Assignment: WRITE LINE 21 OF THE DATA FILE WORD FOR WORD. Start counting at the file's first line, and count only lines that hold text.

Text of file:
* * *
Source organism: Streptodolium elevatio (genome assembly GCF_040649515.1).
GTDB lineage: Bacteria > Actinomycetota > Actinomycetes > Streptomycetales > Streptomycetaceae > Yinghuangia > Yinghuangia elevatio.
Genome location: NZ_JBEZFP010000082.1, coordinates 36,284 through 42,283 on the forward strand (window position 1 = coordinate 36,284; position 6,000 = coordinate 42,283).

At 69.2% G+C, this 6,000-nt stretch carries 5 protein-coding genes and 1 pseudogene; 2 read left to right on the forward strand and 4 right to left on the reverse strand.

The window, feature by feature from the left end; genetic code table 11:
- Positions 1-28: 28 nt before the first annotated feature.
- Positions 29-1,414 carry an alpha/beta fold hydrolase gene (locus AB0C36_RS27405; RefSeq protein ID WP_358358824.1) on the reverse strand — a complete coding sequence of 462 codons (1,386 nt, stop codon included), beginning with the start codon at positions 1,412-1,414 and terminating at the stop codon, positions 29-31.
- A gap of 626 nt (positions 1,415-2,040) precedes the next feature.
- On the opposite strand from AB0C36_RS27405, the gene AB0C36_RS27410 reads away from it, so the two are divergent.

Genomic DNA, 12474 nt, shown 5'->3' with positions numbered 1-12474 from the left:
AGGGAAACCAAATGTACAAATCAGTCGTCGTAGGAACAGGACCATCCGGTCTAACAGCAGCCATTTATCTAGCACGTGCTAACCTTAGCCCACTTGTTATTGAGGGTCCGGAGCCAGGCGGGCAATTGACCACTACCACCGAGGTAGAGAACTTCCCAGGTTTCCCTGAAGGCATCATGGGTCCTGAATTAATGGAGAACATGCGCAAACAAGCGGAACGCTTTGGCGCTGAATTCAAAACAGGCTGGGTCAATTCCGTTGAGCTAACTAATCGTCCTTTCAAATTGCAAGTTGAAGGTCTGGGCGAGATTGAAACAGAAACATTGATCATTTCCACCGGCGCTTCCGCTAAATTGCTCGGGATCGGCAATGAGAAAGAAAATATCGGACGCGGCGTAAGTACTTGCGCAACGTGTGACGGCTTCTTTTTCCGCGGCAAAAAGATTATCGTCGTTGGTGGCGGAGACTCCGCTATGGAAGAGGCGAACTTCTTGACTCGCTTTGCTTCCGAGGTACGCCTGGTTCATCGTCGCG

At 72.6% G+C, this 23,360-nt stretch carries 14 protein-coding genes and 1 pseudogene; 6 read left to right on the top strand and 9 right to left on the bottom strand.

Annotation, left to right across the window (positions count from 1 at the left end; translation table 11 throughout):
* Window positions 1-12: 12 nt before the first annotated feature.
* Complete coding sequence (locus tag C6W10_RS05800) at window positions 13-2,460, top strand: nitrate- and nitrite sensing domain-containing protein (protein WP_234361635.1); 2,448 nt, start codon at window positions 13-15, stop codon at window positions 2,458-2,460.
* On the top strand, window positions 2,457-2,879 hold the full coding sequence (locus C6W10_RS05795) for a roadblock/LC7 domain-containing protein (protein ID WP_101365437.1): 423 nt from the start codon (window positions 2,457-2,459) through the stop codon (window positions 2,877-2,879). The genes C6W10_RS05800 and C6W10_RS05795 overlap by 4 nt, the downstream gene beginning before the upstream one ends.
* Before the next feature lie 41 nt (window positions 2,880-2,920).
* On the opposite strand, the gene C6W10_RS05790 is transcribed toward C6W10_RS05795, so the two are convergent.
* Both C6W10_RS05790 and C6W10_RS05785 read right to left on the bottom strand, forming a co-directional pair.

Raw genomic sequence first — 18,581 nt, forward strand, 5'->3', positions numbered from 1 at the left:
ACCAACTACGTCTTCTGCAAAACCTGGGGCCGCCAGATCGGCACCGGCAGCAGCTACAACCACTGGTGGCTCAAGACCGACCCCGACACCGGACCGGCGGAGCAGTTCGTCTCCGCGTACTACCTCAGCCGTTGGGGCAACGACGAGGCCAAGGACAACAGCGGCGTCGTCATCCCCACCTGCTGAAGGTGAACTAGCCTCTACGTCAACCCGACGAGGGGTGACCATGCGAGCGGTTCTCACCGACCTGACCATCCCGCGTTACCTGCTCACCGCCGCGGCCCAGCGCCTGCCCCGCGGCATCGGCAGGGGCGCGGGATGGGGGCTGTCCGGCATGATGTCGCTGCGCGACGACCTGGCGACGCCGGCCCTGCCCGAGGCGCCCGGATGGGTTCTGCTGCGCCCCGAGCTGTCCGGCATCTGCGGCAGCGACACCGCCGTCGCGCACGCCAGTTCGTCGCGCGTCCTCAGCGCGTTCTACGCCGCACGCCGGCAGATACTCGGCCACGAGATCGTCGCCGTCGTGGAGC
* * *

ACCAACTACGTCTTCTGCAAAACCTGGGGCCGCCAGATCGGCACCGGCAGCAGCTACAACCACTGGTGGCTCAAGACCGACCCCGACACCGGACCGGCGGAGCAGTTCGTCTCCGCGTACTACCTCAGCCGTTGGGGCAACGACGAGGCCAAGGACAACAGCGGCGTCGTCATCCCCACCTGCTGAAGGTGAACTAGCCTCTACGTCAACCCGACGAGGGGTGACCATGCGAGCGGTTCTCACCGACCTGACCATCCCGCGTTACCTGCTCACCGCCGCGGCCCAGCGCCTGCCCCGCGGCATCGGCAGGGGCGCGGGATGGGGGCTGTCCGGCATGATGTCGCTGCGCGACGACCTGGCGACGCCGGCCCTGCCCGAGGCGCCCGGATGGGTTCTGCTGCGCCCCGAGCTGTCCGGCATCTGCGGCAGCGACACCGCCGTCGCGCACGCCAGTTCGTCGCGCGTCCTCAGCGCGTTCTACGCCGCACGCCGGCAGATACTCGGCCACGAGATCGTCGCCGTCGTGGAGC